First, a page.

Miss Granny

First up a little housekeeping.  At this time of year I normally so my Top 10 of the Year post, but I have decided to delay it for a few weeks.  The reason?  I have a parcel winging its way from Hong Kong that contains at least one film I am fairly sure is going to make the cut (and probably another), and I also have at least three other films that are needing to be watched that I also suspect are going to be in the running.  Whilst this might back for a somewhat lop-sided final list, I think it is only fair to include films that are worthy.  On the other hand, I think I will do a post in the meantime that is a little more personal in nature, and include a list of another type of media.  Yes, you’ll find out what music is blaring out at Gweiloramblings Towers!  Anyway, let’s get on to today’s review, with a local Box-Office hit from South Korea.

fullsizephoto382167Miss Granny” is the story of Oh Mal-soon (Na Moon-hee), a widowed elderly lady.  She’s quite the character, quite brazen and full of opinions, and frankly quite the drain on those around her.  She’s not without heart, doting on her Professor Son (Sung Dong-il) and musician Grandson (Jinyoung of B1A4), and in turn is worshipped by her torch-bearing neighbour Mr Park (Park In-hwan).  The brunt of her nagging though is on her poor Daughter-in-Law, whose ill health and strain of the difficult relationship eventually ends in her having a serious heart-related incident.  Mal-soon overhears her family talking about the issue, and fearing that she is about to be sent away to rot in a Nursing Home, she goes somewhat morbidly to have her Funeral Portrait photograph taken.  This is where the magic happens, because she unknowingly exits the studio some 50 years younger, and has now become Shim Eun-kyung.  Cue much hilarity as a beautiful young lady with the mind and habits of a brash 70 year old has a second chance at life.  This eventually leads her to singing in her Grandson’s band and a real shot at stardom when her voice is noticed by TV producer Han Seung-woo (Lee Jin-wook).  Her family of course are worried sick, and she eventually has to confess the truth to Mr Park.  It turns out though that this change isn’t necessarily permanent, and when tragedy strikes, she has to make a big decision between continuing her second chance at life, and saving those she loves.

What we have here is that tried and trusted comedy movie trope of the age-swap comedy.  See “Big” and “17 Again”.  But add in some real specific cultural differences.  Which is one of the bigger issues with the film, as so much of the comedy comes from watching Shim act like a 70 year old Korean Woman.  For a non-Korean audience much of this is just going to fly over their heads.  Luckily the performance is so good that it remains funny anyway, and let’s be honest, you would not be reading this if you didn’t have some grasp of Korean culture via movies and dramas.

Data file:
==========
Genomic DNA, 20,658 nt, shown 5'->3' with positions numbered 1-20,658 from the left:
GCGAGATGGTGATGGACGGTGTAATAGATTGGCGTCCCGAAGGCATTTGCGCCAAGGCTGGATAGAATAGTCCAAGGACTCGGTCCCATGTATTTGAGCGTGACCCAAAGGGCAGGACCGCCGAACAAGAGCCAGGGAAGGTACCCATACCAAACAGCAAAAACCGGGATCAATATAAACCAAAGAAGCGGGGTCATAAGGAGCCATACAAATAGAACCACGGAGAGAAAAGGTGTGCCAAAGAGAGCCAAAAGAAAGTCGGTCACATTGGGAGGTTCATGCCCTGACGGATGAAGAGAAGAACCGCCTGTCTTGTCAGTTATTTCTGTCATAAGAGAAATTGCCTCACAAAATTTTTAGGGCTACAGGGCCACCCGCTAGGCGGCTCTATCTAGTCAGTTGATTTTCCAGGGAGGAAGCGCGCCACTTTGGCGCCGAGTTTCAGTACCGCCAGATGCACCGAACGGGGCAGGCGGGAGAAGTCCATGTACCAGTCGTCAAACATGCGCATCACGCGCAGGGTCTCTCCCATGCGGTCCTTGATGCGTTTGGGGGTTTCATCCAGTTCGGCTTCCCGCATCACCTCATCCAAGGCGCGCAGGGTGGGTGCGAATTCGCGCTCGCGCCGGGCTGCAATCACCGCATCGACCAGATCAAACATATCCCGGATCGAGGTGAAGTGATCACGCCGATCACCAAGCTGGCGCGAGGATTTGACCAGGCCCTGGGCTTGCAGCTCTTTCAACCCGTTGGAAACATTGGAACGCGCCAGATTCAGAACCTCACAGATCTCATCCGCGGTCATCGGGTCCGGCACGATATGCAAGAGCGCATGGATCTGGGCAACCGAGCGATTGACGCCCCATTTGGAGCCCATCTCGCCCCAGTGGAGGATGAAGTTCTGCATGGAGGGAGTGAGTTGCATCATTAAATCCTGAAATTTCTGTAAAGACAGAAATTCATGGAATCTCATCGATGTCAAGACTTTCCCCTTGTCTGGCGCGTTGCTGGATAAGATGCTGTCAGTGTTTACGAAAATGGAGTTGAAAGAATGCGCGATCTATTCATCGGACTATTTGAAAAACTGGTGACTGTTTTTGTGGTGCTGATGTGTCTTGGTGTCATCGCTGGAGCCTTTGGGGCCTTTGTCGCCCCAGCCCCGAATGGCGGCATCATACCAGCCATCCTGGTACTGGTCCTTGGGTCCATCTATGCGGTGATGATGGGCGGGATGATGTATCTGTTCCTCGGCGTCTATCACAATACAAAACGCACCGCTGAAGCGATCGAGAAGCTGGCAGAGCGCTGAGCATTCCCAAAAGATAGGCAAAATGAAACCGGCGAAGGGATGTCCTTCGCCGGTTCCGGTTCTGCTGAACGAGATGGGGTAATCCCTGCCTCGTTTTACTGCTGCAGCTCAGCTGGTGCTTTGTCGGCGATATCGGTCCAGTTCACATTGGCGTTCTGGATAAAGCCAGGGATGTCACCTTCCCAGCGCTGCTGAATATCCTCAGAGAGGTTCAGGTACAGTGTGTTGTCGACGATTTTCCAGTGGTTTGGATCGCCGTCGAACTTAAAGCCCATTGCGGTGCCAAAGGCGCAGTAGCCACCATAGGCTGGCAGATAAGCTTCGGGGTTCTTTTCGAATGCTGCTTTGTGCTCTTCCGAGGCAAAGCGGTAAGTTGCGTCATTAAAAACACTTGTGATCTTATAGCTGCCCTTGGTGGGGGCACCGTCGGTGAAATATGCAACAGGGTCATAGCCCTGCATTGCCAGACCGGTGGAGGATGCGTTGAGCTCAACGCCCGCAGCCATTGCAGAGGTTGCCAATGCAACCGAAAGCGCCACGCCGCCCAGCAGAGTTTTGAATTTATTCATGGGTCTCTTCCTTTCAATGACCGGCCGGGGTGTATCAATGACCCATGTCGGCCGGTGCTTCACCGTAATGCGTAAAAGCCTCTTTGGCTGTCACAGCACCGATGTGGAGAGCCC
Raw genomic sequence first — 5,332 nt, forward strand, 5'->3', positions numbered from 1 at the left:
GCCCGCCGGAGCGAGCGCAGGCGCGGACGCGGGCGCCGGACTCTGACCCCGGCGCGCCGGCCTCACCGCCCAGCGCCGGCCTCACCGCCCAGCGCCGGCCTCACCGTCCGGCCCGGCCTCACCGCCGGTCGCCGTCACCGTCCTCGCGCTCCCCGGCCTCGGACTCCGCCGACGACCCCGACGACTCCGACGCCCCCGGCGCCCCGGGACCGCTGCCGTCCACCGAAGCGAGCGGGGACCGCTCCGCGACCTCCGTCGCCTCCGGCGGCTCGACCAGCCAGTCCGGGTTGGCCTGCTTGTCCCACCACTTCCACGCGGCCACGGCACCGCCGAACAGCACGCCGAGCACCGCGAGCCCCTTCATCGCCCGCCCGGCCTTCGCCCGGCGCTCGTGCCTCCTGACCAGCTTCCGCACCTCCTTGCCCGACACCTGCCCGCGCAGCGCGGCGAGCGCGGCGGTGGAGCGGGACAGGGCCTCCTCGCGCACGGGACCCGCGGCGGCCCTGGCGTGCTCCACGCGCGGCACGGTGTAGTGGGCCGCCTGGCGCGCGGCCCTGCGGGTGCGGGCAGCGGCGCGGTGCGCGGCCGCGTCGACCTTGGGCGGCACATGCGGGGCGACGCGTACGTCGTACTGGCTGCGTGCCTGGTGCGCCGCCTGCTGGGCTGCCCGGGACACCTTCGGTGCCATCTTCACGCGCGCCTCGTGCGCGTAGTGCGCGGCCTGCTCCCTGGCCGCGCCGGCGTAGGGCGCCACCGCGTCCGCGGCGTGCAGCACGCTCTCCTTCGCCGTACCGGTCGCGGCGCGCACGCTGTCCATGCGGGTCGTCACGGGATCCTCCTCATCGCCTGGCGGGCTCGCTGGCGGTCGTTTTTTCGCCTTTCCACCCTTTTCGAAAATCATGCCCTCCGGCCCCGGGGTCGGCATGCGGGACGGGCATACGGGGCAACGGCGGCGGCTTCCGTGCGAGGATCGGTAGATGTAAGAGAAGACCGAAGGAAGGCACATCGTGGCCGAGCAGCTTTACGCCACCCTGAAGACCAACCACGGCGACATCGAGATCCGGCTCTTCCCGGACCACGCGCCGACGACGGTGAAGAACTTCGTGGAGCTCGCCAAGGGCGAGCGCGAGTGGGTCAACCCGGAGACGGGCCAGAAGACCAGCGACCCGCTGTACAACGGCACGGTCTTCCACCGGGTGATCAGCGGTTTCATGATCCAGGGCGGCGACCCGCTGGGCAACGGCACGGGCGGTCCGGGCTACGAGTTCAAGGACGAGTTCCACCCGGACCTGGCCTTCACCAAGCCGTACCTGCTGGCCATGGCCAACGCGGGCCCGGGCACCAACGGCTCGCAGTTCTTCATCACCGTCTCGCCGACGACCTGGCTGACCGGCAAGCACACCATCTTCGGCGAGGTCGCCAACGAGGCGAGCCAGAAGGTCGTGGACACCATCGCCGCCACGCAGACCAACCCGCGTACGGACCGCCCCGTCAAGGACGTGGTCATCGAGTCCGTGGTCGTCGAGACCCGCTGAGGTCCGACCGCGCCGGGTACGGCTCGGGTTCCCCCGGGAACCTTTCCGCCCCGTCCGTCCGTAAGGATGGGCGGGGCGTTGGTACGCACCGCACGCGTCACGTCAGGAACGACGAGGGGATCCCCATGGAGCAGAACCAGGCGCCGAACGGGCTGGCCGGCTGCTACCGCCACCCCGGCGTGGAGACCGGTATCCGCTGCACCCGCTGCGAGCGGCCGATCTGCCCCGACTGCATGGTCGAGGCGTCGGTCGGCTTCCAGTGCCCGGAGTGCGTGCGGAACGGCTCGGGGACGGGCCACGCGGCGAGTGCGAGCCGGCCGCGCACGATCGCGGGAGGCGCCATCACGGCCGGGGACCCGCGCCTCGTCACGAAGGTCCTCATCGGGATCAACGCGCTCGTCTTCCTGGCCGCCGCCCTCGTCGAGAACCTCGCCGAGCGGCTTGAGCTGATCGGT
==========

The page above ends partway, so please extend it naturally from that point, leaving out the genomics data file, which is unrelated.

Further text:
It’s also ridiculously sentimental (as Mal-soon’s back story is revealed it’s actually rather shameless in it’s attempts to garner sympathy for the older version of our lead character), it panders to a younger audience by the rather poppy choice of music that Mal-soon’s influence exerts on the band and there isn’t a single surprise in how the movie unfolds (apart from the very end sequence which throws in a surprise cameo from the K-drama homme de jour, which should increase interest in the rest of Asia).

All that said?  It’s bloody great.  It’s genuinely funny, nearly everyone gets a chance to shine, and most of all… Shim Eun-kyung is absolutely brilliant.  She channels Na Moon-hee with a comic touch and observation that is utterly spellbinding.  Imagine a younger version of Kim Seon-a crossed with Korean singer Lee Ji-eun (a.k.a IU) and you’ll have a pretty good idea of what we have here.  It’s a career defining performance for a child actor finally stepping up to the big leagues.  It is just comedic and observational brilliance, when the script calls for emotion later on in the film she pulls that off too.  And it appears the talented little minx can sing as well!

As central and important to the success of them movie as Shim is – we mustn’t forget the rest of the cast.  Biggest props should go to Na as the older Mal-soon and Park as her oh-so-helpful suitor.  The film is smartly playing to all demographics, so it is important that the elderly characters get a chance to shine as well.

Interestingly the film doesn’t quite go the whole way with the usual romantic subplot here – a potential romance with the record producer never even gets to first base (showing that she is still a 70 year old woman at heart), and the film wisely and quickly sidesteps any potential ickiness with the attentions of her grandson to her younger self.

It also manages to have a little dig at modern Korean culture along the way, poking gentle fun at both Dramas and Modern Korean Music, but never in a cruel and vindictive way.

Is it a perfect film?  God no, not only for the faults highlighted above, it’s also full of plot holes and at least 20 minutes too long.  Will it travel well?  I’m not convinced it’s got much legs in it outside of Korea, let alone Asia (although next year we see a Chinese remake being released).  However, for all it’s faults, I have a total ball with it.  Shim gives the single best comedic performance I have seen in years, and for that alone it gets Highly Recommended.

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